MSNBC's Ratigan Worries About 'Racism' Toward Muslims After NYC Bomb Attempt
Near the top of Tuesday's Dylan Ratigan Show on MSNBC, host Dylan Ratigan fretted over American Muslims being harassed in the wake of the failed Times Square bombing: "how do you deal with these types of crimes without resulting in racism, effectively, towards people of Pakistani or Middle Eastern descent?...is there not a natural backlash to this?" [Audio available here]
Ratigan asked that of Sofian Zakkout, the director of the American Muslim Association of North America, who replied: "We should calm down, it's - thank God nobody got hurt. We all know - and also I spoke today, this morning, with CAIR and other Islamic organizations....we denounce what was going to happen." Zakkout's organization has had links to questionable Islamic organizations on its website and has voiced support for the terrorist organization Hamas.
Ratigan seemed to be following the lead of his MSNBC colleague Contessa Brewer, who appeared on Tuesday's Stephanie Miller radio show and lamented the ethnicity of the would-be bomber: "I get frustrated...There was part of me that was hoping this was not going to be anybody with ties to any kind of Islamic country."
Here is a transcript of Ratigan's exchange with Zakkout:
DYLAN RATIGAN: Sofian Zakkout is the director of the American Muslim Association of North America. Sofian, welcome to the conversation. How do you - how do you deal with these types of crimes without resulting in racism, effectively, towards people of Pakistani or Middle Eastern descent?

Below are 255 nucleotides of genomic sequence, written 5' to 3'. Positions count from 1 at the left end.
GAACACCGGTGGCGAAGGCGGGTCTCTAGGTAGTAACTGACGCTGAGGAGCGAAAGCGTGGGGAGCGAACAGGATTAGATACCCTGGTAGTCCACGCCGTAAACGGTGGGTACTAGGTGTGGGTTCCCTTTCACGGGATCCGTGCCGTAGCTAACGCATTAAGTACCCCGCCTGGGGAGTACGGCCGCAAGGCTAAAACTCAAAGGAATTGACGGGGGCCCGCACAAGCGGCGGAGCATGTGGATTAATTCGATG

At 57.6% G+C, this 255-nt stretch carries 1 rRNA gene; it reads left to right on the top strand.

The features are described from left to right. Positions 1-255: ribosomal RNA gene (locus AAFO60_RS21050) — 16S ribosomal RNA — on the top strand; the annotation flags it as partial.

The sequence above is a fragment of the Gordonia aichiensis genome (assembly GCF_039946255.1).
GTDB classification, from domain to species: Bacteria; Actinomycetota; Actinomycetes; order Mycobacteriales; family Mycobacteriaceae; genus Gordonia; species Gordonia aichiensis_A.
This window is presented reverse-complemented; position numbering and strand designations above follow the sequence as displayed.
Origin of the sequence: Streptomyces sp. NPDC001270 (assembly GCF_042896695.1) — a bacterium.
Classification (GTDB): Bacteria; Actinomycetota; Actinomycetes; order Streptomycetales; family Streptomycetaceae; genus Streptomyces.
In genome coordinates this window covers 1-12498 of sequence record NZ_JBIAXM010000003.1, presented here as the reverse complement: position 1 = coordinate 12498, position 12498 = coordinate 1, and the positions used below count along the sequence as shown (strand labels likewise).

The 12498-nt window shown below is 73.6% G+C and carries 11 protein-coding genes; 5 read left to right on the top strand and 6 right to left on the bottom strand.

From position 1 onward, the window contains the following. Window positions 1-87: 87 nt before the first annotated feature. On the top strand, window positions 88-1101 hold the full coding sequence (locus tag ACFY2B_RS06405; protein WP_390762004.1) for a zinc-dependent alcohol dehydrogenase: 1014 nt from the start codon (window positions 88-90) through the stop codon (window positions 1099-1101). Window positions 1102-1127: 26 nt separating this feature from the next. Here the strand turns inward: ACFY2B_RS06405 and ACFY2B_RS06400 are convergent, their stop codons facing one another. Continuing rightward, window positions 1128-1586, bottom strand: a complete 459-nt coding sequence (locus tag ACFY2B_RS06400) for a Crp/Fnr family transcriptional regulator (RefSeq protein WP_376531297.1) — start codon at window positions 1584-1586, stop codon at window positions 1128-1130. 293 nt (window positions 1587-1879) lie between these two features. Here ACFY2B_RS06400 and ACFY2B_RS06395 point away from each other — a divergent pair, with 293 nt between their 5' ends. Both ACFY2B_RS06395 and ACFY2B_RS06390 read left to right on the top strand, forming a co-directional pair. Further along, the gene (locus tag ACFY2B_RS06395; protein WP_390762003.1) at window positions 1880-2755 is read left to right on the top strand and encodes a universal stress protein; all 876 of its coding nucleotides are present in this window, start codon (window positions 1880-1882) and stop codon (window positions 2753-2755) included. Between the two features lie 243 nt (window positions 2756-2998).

SOFIAN ZAKKOUT: You know, how I - how I deal with that?
RATIGAN: How do you suggest it be dealt with? In other words, is there not a natural backlash to this? That variable?
ZAKKOUT: Yes, yes, yes. We should calm down, it's - thank God nobody got hurt. We all know - and also I spoke today, this morning, with CAIR and other Islamic organizations of Florida. We all understand, we denounce what was going to happen. Thank God there is nobody got hurt. Thank God the authority was open-eyed and took the car away from the people - from the surrounding population.
And we have to wait to see exactly the motives of - of this kind of act, terrorist act that was going to happen on our soil. We have to know who's behind it. What's the reasons. Then, you know, we all should also listen to all Muslim leaders around the nation.
Because it's very important to send a message from the Muslim leaders, around the nation. From California, New York, Miami, Washington, Chicago, that we - to show that we all - we've been denouncing all acts of terrorism and to condemn it strongly to send a message to the Muslims and to the non-Muslims all around the world that we are working closely with our authorities in prevention. And to try to stop any future - may Allah forbid - any future terrorist acts or terrorist activities.
As a matter of fact, we just came from Haiti, we put our life in danger for non-Muslims. We went to Haiti. We went to Katrina, we've been working to save lives. And we are against any, any terrorist attacks from any places in our soil or any Americans here or abroad. As clear as it sounds.
-Kyle Drennen is a news analyst at the Media Research Center. You can follow him on Twitter here.